Chapter 1: The Archetypes: Shadows & Wholeness

What is a whole man? In truth, that is a question few in our age can answer. I suggest that wholeness means living the fullness of our masculine potential. This implies that all of our essential male traits are online and active, integrated into a functioning, unified Self.

A whole man is disciplined, powerful, and strong to be sure. He’s also compassionate, relational, and deeply connected to the feelings of his body and the intuition of his spirit. He can acquire and use knowledge through his intellect and reason. He governs himself and those over whom he has responsibility with order, balance, and benevolence. A whole man is tuned into a Higher Power beyond himself, and he accesses that power to bless his life and the lives of those around him.

Why should you be concerning yourself with heady concepts like wholeness when your immediate problem is unwanted sexual attractions toward other men? Because the very attractions you want to diminish are, in all likelihood, the result of a lack of wholeness.

In order to help you more readily understand and identify with the plethora of traits that make up a whole man, I’ll use the concept of archetypes. The Swiss psychiatrist, Carl Jung (1875–1961), developed this idea and applied it in contemporary psychology to describe the structure of the human psyche or mind. Jung believed that unconscious forces influence our thoughts, feelings, desires, and behavior. Jung grouped these unconscious forces into sets of innate human traits, which are sometimes described as instincts, energies, drives, or internal forces. Jung called these sets of traits “archetypes.” For example, the masculine traits of discipline, power, and strength are grouped together in the archetype called “Warrior,” while the masculine traits of empathy, passion, and connection to feeling and intuition are grouped together in the archetype called “Lover.”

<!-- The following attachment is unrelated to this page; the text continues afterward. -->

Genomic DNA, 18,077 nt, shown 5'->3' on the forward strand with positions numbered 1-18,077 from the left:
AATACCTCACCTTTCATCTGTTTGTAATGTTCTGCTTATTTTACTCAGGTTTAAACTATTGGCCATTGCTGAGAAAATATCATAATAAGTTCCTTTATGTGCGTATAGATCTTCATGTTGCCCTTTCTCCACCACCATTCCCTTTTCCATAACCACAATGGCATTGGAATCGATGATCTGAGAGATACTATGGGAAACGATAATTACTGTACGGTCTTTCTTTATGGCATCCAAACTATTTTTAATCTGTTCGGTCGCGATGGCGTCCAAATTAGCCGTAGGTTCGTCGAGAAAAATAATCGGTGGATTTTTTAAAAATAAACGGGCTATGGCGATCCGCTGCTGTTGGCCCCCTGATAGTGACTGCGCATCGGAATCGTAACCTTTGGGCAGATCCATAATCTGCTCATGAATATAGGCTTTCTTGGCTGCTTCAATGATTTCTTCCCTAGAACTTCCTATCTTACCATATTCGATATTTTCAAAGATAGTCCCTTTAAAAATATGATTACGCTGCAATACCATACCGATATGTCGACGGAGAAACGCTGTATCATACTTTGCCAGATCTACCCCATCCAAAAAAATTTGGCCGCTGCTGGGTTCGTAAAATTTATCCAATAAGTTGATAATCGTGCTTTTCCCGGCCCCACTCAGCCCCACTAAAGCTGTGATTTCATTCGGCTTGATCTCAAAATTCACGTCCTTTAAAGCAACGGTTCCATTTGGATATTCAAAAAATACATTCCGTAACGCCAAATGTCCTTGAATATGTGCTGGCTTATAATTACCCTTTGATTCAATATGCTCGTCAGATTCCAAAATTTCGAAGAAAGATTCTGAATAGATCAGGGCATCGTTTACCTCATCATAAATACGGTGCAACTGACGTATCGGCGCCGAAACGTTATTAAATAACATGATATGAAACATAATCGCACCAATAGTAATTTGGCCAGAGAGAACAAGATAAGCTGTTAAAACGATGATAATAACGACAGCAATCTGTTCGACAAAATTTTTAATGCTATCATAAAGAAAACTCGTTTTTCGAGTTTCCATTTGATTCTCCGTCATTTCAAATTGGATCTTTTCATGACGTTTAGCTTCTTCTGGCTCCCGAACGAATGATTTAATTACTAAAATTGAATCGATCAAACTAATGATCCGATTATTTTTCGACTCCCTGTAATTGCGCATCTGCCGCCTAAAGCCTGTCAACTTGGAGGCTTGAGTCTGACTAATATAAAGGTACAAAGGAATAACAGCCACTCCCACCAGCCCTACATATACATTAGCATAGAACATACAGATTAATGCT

Authors Robert Moore and Douglas Gillette have expanded on the teachings of Jung in a series of books about four masculine archetypes, which include the Warrior and Lover, as well as the King, and what they call the Magician or Shaman. They, like Jung, believe that these archetypal traits are part of a “collective unconscious” that is universal among all humans—passed from one generation to the next like a collected memory of humankind. Moore and Gillette support this belief by amply demonstrating that the archetypes have appeared across cultures and throughout history. They postulate that these traits are hard–wired into us and even suggest which structures within the brain may give rise to the various archetypes.

These masculine archetypal energies reveal to us the “Tao of maleness.” The term Tao comes from the ancient Chinese philosopher Lao Tzu, who lived during the sixth century BC. In his book Tao Te Ching (pronounced dow de jing), he describes Tao as the universal principle underlying all things. Tao is typically translated as “the way,” meaning the way things happen, the way of the universe, the way of God. So the archetypes help us understand the way maleness happens. They represent the universal principles underlying masculinity.

The traits represented by the archetypes are the birthright of every man. You possess and can further develop every trait. You may already feel these energies within you, or they may be just on the brink of developing. Keep in mind that wholeness is not about accentuating and living from your “gift” archetype—the energy that comes most readily to you. Rather, wholeness comes from understanding and developing each archetypal capacity and trait while also balancing and integrating them.

(Chapter 1 continues on pages 3-18 of the book.)

[ CONTINUE TO CHAPTER 2 SUMMARY ]